Millennials have changed the dating scene. Between the numerous dating apps matching you with potential partners based on proximity, to creating the casual hook up culture seen rampant on college campuses, their love lives have different priorities from generations before. However according to a new survey, millennials—specifically millennial women—are listing political ideology as more important than a physical compatibility.

OkCupid, a popular dating site, surveyed their 8 million users and specifically found that “interest in dating someone with similar political beliefs has gone up 165% since 2004, while having good sex has decreased as a priority 30%.” The biggest increase stemmed from millennial women starting in 2016 who nearly doubled the prioritization of politics while dating.

This jump in political party related deal-breakers perfectly corresponds with the 2016 election, and this is no coincidence. Left leaning young women seem to be swiping left on Trump supporters or anyone sympathetic to the President’s views. Ironically, I would think that bringing home a fiscally responsible partner would be a plus for most parents—but alas.

Millennials in Washington D.C. feel the polarization the most. While out on the town, Fox News reported that many young people working for the administration feel their job is a disadvantage when trying to meet new people, or potentially find love in the heart of the swamp. But Caroline and Artie, who work on different sides of the aisle decided to not let political party dictate who they love.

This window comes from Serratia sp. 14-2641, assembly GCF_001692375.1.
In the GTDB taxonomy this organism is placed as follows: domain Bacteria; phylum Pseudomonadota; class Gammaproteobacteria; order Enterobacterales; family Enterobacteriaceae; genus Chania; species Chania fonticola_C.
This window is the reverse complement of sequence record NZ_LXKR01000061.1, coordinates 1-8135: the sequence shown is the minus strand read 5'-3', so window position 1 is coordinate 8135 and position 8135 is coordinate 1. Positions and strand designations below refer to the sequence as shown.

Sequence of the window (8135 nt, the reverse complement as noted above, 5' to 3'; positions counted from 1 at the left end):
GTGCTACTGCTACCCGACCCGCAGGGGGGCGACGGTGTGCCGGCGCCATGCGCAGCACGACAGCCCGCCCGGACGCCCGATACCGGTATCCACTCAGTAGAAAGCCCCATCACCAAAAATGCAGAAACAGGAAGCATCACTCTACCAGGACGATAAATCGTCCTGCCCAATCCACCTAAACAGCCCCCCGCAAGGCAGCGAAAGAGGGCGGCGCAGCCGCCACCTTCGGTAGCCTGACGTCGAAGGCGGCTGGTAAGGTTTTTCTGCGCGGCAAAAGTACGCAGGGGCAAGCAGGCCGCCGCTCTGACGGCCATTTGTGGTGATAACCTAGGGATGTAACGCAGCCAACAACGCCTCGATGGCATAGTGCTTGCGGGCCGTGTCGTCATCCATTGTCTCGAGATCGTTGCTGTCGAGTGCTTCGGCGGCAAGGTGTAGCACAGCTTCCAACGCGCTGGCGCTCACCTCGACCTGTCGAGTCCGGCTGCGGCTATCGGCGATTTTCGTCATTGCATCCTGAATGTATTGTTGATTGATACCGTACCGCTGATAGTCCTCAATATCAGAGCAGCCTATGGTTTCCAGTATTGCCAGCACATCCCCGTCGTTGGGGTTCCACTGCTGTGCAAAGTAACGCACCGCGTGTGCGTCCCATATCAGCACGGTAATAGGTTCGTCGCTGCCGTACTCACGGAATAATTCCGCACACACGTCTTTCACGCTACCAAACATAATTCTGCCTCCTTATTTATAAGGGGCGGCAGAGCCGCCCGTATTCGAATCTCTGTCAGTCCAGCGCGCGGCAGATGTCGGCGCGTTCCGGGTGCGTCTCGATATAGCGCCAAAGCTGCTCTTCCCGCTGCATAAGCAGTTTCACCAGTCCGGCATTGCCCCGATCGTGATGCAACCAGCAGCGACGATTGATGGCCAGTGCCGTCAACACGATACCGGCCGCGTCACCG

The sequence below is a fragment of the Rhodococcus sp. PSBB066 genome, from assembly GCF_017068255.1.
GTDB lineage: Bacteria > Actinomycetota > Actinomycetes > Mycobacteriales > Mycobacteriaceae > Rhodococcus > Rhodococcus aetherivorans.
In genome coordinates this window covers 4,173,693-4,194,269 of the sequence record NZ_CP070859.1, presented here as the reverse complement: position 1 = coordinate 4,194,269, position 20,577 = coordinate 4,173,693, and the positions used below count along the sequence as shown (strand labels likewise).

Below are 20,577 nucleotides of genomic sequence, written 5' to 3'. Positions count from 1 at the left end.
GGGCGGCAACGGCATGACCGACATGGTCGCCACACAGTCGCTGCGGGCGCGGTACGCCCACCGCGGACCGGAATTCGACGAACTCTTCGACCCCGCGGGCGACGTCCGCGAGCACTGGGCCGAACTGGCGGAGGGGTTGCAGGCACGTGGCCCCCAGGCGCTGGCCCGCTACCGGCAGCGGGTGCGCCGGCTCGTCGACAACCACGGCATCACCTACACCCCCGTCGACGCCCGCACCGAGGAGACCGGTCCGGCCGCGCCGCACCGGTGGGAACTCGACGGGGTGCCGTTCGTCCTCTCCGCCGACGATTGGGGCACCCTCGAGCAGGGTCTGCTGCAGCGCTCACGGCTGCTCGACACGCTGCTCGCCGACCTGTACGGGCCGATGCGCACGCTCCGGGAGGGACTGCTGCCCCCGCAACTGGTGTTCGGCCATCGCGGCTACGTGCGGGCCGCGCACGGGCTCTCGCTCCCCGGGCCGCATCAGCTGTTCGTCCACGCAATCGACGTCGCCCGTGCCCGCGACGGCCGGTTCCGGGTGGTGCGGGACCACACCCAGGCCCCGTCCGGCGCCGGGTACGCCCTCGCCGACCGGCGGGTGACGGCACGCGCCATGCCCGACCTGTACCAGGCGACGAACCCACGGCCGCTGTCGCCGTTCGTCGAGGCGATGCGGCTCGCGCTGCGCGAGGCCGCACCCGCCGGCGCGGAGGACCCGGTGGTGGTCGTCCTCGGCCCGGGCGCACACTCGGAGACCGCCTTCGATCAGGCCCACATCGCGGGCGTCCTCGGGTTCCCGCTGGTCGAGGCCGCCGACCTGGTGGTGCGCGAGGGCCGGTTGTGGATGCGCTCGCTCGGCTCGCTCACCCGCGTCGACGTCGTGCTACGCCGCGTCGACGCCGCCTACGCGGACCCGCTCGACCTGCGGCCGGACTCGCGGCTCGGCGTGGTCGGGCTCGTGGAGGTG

Caroline and Artie are not alone. Celebrity couple Kim Kardashian and Kanye West, both mainstream millennial icons, are polar opposites on the political spectrum. Kim Kardashian explained, “I let him have his own views and opinions even if they’re different than mine.” A shocking concept—so why is this so uncommon?

Sex therapist, Megan Fleming, thinks that it is the unwillingness to listen to others and challenge your own ideas that keeps millennials from swiping right on matches from the other side. She explains, “If you’re only exposing yourself to people who think like you, you’re living in a silo and missing out on opportunities.”

This is the same issue we are seeing on college campuses that restrict free speech. The market place of ideas is stifled when there is a monopoly supporting one political party. This unwillingness has come off as aggressive and judgmental in conversation and drives the lack of civility we see in political discourse. Singles on both sides of the aisle should keep an open mind before judging a potential match.

Perhaps it is the blooming cherry blossom trees in our nation's capital, but there must be hope for millennials finding love without the crutch of identity politics. Dating inside one political ideology is limiting, and it is a “safe space”. Venturing outside your comfort zone and listening to new opinions is challenging, but well worth it.